blogEast is a new initiative of goEast - Festival of Central- and Eastern European Film. We hereby declare our solidarity with our colleagues and friends from Central- and Eastern Europe, who see themselves confronted with large challenges because of the Covid-19 pandemic. Within the following weeks blog entries will be published here, looking at the situation from a cinematic, political and/or social point of view. blogEast is supervised and edited by the goEast team and is part of the program Pan-Europan Picknick, supported by the Kulturfonds Frankfurt Rhein Main.

The Russian Way

Stability is not our creed - for the last 30 years we have lived from crisis to crisis. So now we are hoping on the Russian ability to survive.

Our Doker festival is completely independent and gets no funding from the government or any foundations. So, we rely on sold-out screenings and bringing foreign filmmakers (with help from embassies) to attract more viewers. We looked at our colleagues in different countries who have done online film festivals and decided that this is not our way. So, instead, we're waiting.

We still haven't reached the peak of the epidemic, but the healthcare system is already at breaking point. Back in the Soviet Union, we had a network of state hospitals and medical stations covering the whole country. But we methodically destroyed it. Now we're reaping what we sowed. In most regions the epidemic is just beginning, but healthcare providers are already saying they don't have enough personal protective equipment. Meanwhile in Moscow ambulances are queuing up for up to 9 hours to drop off patients at hospitals.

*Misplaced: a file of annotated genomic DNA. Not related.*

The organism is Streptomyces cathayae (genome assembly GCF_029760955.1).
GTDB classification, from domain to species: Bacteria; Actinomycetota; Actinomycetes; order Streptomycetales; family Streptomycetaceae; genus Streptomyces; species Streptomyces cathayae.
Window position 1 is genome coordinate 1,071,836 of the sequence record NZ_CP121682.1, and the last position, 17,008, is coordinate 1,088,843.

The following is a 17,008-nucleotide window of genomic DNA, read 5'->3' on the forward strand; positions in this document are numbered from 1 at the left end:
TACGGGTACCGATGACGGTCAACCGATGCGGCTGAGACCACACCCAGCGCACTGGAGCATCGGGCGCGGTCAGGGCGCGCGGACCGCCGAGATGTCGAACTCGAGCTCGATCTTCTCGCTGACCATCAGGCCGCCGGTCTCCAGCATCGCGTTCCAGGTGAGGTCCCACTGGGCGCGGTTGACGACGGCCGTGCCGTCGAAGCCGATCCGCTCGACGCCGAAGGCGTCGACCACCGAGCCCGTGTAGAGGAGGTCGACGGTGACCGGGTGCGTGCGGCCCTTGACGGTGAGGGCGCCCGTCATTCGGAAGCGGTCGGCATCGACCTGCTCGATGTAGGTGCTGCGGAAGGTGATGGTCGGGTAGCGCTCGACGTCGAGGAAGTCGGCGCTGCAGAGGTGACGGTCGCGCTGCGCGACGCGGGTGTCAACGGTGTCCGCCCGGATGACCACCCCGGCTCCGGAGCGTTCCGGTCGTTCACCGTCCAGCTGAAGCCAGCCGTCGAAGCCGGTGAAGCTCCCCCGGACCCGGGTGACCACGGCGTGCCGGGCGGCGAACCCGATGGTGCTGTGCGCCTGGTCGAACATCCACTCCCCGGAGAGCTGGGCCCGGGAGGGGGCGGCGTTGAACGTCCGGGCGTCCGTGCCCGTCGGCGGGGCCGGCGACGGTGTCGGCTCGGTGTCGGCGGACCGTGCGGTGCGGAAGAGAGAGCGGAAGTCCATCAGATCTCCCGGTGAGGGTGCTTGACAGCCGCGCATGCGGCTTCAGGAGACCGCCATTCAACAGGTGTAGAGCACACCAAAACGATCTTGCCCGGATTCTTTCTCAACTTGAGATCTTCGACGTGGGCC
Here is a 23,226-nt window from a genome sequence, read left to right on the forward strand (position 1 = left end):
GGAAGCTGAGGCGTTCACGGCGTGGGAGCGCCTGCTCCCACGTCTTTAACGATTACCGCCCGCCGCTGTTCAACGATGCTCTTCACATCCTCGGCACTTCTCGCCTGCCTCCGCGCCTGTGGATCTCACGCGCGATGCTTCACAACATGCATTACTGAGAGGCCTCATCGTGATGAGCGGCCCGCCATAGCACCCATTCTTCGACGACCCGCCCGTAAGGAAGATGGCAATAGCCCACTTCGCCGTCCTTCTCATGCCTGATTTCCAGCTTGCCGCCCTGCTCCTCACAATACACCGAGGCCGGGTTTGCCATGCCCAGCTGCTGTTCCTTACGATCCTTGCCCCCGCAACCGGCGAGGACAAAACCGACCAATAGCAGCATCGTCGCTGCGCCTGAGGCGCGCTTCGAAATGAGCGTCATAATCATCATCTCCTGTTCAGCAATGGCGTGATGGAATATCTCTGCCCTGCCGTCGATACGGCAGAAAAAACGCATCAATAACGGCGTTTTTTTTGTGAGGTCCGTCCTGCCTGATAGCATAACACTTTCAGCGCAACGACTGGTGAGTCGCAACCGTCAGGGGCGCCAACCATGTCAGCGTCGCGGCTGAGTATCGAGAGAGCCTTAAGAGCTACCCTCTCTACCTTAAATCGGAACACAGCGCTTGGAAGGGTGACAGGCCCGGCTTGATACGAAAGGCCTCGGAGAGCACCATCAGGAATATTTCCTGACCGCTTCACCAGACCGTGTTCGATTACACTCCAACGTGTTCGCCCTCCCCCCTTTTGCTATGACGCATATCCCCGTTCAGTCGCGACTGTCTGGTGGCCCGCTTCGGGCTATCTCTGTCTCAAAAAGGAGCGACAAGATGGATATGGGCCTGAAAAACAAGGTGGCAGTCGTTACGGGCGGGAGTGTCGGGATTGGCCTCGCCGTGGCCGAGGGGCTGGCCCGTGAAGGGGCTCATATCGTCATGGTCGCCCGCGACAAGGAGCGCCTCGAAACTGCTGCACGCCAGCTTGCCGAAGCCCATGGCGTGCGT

After two weeks of self-isolation (the authorities still won't use the word "quarantine"), Moscow's authorities introduced digital permits for people who have to get to their job. But they decided to manually check every person's permit and passport near the metro entrances. As a result, people spent hours waiting in crowded underground passages. This is a great example of how to saw off the branch you're sitting on.

Meanwhile the news is quite optimistic: they say the country is ready for the epidemic. The president addressed the nation saying: „Our country has faced many trials. We were terrorized by the Polovtsians and the Pechenegs* [*extinct peoples that fought with Russia in the 10-13th centuries] but we overcame them. So, will we overcome this pestilent corona virus ". The connection is not quite clear.

The government will provide help only to those who officially lost their jobs and registered as unemployed. These people will be paid 260 Euro, which is a laughable amount. All the others are left to struggle.

The mayor of Moscow (official population 13 million) has a weird passion for renovating the city's streets and sidewalks about every six months. He was going to spend 156,000,000 Euro on curbstones. Later, he decided to cancel part of the purchase, but now he came up with a new initiative. About 300,000 Euro will be spent on advertising billboards in public places (in an empty city) to support businesses. At the same time our mayor says that financial support for Moscow's residents is impossible because it can "break the budget". What can I say? They surely know how to prioritize their spending. To top it off, the ruble plummeted again, which means that prices will be growing.

I think not much will probably change for Russian documentary filmmakers. For many years we've been a bunch of enthusiasts making films with basically no funding. That makes you understand exactly why we make documentaries - because we can't not do it.

Tatyana Soboleva documentaries "Siberian floating hospital" and "Two sides of one horse" are available for free during the quarantine. 

Tatyana Soboleva